Far fewer people moving home in the UK than 30 years ago
The number of people who are moving home in the UK has dropped considerably in the last 30 years, as buying activity changes and an increasing number of people choose to privately rent property rather than buy outright.
It means, according to researchers Neil Hudson and Brian Green, there is an annual house mover shortfall totalling as much as 320,000, with the gap being attributed to 'missing movers'. The largest contributors to this falling number of movers are the fact that more people now choose to rent, and the rising age of mortgage holders, which means less of a desire to move home among those who already own.
Over the past few decades, there has been a real fall in homeownership in general in the UK. The market saw peak owner-occupier levels hit in the mid to late 80s, when more than three-quarters of people in the UK were owners. However, rising house prices and changing attitudes, which have led to more people seeing renting as a better long-term option, means this has fallen markedly to a little over 60 per cent in the last couple of years.
According to the researchers, around 140,000 of the so-called 'missing movers' can be attributed to people who own a property at the moment and decide not to move up the ladder, mainly because they are older. This means that the majority of the missing transactions could be down to renting becoming a more prominent concept.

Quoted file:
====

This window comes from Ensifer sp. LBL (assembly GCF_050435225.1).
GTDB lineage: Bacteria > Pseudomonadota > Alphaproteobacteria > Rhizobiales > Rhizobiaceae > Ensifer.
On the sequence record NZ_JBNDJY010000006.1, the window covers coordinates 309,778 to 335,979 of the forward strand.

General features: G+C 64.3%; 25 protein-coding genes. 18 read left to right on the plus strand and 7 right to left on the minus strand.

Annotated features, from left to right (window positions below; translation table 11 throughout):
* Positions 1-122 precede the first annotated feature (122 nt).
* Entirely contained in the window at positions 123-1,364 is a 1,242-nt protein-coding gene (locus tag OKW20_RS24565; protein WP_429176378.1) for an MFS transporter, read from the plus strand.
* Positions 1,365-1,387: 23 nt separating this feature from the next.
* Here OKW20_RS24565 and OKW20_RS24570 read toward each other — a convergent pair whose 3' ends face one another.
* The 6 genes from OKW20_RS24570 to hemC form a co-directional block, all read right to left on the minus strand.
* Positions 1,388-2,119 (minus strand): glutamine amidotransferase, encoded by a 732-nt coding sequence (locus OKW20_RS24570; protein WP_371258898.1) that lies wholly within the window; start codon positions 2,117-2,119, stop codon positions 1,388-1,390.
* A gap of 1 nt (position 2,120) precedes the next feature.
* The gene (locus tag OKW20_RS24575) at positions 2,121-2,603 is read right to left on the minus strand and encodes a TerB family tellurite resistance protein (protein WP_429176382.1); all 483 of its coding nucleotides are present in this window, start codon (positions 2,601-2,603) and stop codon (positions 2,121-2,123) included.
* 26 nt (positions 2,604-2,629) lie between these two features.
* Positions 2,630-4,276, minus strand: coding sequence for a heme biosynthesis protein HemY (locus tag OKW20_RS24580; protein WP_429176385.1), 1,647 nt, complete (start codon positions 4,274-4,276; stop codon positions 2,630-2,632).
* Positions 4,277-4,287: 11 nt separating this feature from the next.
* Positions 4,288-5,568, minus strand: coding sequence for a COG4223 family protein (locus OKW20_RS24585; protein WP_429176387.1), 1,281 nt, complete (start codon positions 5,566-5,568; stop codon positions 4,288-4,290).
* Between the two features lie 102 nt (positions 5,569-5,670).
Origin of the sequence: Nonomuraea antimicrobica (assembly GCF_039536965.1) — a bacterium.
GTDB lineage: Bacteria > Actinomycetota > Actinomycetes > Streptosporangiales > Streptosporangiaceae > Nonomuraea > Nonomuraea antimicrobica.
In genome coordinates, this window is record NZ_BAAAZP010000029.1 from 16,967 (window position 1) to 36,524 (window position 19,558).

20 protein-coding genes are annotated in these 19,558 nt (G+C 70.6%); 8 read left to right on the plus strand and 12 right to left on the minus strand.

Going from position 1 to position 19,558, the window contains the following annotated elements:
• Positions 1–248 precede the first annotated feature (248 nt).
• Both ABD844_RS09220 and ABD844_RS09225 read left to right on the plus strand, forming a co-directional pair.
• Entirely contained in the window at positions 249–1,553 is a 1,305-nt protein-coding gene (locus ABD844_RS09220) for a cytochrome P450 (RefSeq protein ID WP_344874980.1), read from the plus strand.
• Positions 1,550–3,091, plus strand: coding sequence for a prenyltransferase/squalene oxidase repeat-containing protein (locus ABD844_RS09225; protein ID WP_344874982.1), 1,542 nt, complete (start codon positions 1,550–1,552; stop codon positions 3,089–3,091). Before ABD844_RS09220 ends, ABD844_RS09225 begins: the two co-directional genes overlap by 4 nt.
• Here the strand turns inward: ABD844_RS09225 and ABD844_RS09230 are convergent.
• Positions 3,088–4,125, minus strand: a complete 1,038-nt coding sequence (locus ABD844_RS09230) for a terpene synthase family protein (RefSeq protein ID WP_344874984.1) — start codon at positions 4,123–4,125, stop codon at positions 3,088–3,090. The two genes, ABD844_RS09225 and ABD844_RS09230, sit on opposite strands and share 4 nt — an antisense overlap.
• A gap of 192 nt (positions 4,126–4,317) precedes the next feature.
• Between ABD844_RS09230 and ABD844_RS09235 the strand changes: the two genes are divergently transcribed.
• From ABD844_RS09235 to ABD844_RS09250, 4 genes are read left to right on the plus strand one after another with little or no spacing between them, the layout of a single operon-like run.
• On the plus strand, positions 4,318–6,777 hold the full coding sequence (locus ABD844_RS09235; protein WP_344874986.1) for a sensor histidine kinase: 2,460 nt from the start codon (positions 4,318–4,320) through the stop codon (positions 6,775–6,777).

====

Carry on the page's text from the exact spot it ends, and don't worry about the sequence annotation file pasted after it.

This shows the real power of the private rented sector, and how it has become a force for change in the last few years in the property market, with people choosing it over buying for some time.
However, the report stated that among those who do have a mortgage and choose not to move, it's important to promote the need for mobility in the market, so that it continues to tick over.
"The challenges of the future must be tackled on the basis of the context in which we find ourselves today. That is one of low interest rates, relatively low inflation, high and rising house prices relative to the incomes of prospective home owners, and an ageing population," the report says.
"From our analysis, this combination is unlikely to unlock broad based equity building or provide much scope for more relaxed lending. Perhaps fresh, novel policies will emerge that facilitate more moving in the current much changed economic environment."
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